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Divorce Resources for Women

5 Steps Everyone Should Take To Reassess Their Finances After A Divorce

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There’s plenty of things that you begin to doubt when you’re going through a divorce. Make sure your personal finances aren’t one of them. 

All too often, those
enduring divorce fall victim to dramatics and heated emotions, leading to rash
decisions. Gain control of your future by knowing the appropriate route to take
when moving forward. Make the most of your monetary assets, realize exactly
what you should protect and move on more quickly in terms of your fiscal
livelihood instead of floundering in legal debt or getting stuck in the
past. 

If you’re looking for some helpful advice for where to start when assessing your personal finances, you’ve come to the right place. Take the first step by reading on to expand your knowledge base and improve your understanding of the financial impact of divorce. 

Re-Examine Your Monthly
Expenses

Now that you’re surviving on
a single income, it’s vital to know exactly where your money is going each
month. No matter what, the first step to guarantee financial success is to live
within your means. Be realistic about what you’re able to afford and make sure
to take into account new responsibilities, like alimony or child support.

Between the mortgage, property taxes, car payment and utility costs, things can add up quickly. Being newly single, you have the power to manage your finances and control what cash flows in and out. Take time to assess your monthly expenses and identify any areas where you can cut back.  Reduce your current car debt by trading in your current ride for an older model or curb monthly mortgage payments with refinancing so that expenses better fit your new lifestyle. 

Create A Budget 

Following divorce, you may
need to adjust your spending habits and learn how to manage your money on your
own, which is often an emotionally stressful task. However, establishing a
budget ahead of time can help ensure you’re financially prepared to take on
living expenses. 

When planning out your financial plan, try using popular and proven methods like the 50/30/20 or the sub-savings account budget. If you’re less likely to keep a vigilant eye on your own spending, try out an automated budgeting tool you can use right from your phone. Whichever way you choose to allocate your funds, monitoring your spending will help you stay on course.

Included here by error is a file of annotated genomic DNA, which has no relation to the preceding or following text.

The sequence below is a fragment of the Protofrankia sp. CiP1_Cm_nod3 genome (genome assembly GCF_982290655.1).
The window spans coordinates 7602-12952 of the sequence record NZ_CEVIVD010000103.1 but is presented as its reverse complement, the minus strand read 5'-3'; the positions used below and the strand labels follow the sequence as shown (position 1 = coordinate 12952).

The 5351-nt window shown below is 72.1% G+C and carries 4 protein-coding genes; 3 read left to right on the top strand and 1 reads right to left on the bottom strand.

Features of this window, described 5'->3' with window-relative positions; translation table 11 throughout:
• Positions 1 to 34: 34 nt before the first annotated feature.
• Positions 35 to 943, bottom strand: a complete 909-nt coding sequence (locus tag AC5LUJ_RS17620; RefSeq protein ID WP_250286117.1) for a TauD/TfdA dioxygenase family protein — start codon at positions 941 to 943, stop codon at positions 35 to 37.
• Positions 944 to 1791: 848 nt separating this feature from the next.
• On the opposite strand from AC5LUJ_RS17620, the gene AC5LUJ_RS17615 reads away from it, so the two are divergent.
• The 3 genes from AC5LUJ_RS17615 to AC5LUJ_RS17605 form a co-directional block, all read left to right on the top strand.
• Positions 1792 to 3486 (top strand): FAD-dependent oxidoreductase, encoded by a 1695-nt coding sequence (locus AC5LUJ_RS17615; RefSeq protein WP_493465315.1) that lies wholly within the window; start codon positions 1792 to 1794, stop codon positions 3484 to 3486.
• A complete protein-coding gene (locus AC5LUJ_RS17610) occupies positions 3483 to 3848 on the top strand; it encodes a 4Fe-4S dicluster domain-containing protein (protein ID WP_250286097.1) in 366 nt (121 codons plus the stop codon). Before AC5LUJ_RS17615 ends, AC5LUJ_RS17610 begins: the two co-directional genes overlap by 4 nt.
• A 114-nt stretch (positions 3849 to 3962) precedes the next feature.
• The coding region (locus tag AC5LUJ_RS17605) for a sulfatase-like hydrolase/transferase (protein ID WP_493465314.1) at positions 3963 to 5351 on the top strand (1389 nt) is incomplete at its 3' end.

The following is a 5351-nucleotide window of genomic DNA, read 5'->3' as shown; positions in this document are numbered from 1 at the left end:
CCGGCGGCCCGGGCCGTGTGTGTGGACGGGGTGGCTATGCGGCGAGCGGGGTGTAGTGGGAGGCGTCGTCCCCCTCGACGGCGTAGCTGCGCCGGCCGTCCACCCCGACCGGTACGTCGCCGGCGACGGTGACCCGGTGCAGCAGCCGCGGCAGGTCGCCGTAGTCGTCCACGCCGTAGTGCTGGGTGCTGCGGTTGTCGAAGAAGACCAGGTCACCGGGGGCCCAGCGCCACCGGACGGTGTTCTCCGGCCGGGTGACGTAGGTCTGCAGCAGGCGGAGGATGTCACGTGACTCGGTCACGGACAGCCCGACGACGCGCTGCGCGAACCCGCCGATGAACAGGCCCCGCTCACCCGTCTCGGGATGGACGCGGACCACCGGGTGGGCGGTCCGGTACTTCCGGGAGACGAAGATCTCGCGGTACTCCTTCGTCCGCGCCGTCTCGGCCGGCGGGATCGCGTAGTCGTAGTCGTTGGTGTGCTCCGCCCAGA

Update Your Personal
Information

After a divorce, you may need to overhaul most of your personal info. It’s important that all your financial documents reflect this new stage of life. Similarly to revising your license when you move residences, if you change your last name back to what it previously was or to something different, your financial documents should match your current situation. 

Additionally, you should update other information on things like insurance. Your beneficiaries may change drastically so revise those as soon as possible. Reassess each of your legacy assets instead of leaving your financial future up to your ex. 

Consider Your Insurance and Benefits

When you go through a divorce, much of your insurance information
has probably changed, especially if you were previously included in your ex’s
benefit package at work.

If you’re employed, reach out to your company’s HR director to see
what kind of options are open to you as an employee. This is the route many
people choose to go due to the ease of access and the benefits provided.
There’s also government-provided insurance on things like healthcare that can
help paying for plans much more affordable.

Consult A Professional

Throughout a divorce, you’ll likely have to recover documents filled with legal jargon and follow unfamiliar procedures like arbitration or child custody trials. Talk to a lawyer and certified divorce financial analyst to guide you through each step. They will help make sure you’re handling your legal responsibilities and finances correctly both before and after you sign on the dotted line or agree to certain terms. They’ll also be able to talk about taxes, guide decisions regarding your separation and help manage your assets for your future lifestyle.

Photo by Dan Dimmock on Unsplash

 

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